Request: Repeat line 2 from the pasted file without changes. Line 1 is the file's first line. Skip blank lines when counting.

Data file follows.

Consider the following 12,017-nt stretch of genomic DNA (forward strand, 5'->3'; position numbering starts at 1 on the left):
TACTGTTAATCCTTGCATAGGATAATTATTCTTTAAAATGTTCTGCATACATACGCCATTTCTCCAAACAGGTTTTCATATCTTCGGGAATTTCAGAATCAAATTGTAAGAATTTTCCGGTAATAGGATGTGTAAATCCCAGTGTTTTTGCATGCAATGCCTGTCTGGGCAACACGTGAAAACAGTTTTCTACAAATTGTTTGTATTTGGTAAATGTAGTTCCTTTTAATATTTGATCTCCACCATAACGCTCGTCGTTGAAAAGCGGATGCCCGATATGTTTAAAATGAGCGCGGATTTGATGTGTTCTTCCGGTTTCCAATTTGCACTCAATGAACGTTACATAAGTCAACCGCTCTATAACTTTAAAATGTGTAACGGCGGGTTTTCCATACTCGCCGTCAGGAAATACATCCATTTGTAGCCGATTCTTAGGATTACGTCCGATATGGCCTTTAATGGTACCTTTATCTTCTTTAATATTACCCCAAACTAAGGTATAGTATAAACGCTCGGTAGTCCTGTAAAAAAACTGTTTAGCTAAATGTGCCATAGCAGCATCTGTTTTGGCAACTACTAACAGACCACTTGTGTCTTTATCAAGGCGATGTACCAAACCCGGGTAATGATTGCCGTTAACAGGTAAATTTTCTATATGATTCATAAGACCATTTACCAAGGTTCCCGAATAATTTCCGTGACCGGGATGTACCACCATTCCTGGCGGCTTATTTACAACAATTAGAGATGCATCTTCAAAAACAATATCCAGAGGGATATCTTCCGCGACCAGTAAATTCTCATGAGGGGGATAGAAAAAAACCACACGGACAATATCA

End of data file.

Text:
TACTGTTAATCCTTGCATAGGATAATTATTCTTTAAAATGTTCTGCATACATACGCCATTTCTCCAAACAGGTTTTCATATCTTCGGGAATTTCAGAATCAAATTGTAAGAATTTTCCGGTAATAGGATGTGTAAATCCCAGTGTTTTTGCATGCAATGCCTGTCTGGGCAACACGTGAAAACAGTTTTCTACAAATTGTTTGTATTTGGTAAATGTAGTTCCTTTTAATATTTGATCTCCACCATAACGCTCGTCGTTGAAAAGCGGATGCCCGATATGTTTAAAATGAGCGCGGATTTGATGTGTTCTTCCGGTTTCCAATTTGCACTCAATGAACGTTACATAAGTCAACCGCTCTATAACTTTAAAATGTGTAACGGCGGGTTTTCCATACTCGCCGTCAGGAAATACATCCATTTGTAGCCGATTCTTAGGATTACGTCCGATATGGCCTTTAATGGTACCTTTATCTTCTTTAATATTACCCCAAACTAAGGTATAGTATAAACGCTCGGTAGTCCTGTAAAAAAACTGTTTAGCTAAATGTGCCATAGCAGCATCTGTTTTGGCAACTACTAACAGACCACTTGTGTCTTTATCAAGGCGATGTACCAAACCCGGGTAATGATTGCCGTTAACAGGTAAATTTTCTATATGATTCATAAGACCATTTACCAAGGTTCCCGAATAATTTCCGTGACCGGGATGTACCACCATTCCTGGCGGCTTATTTACAACAATTAGAGATGCATCTTCAAAAACAATATCCAGAGGGATATCTTCCGCGACCAGTAAATTCTCATGAGGGGGATAGAAAAAAACCACACGGACAATATCA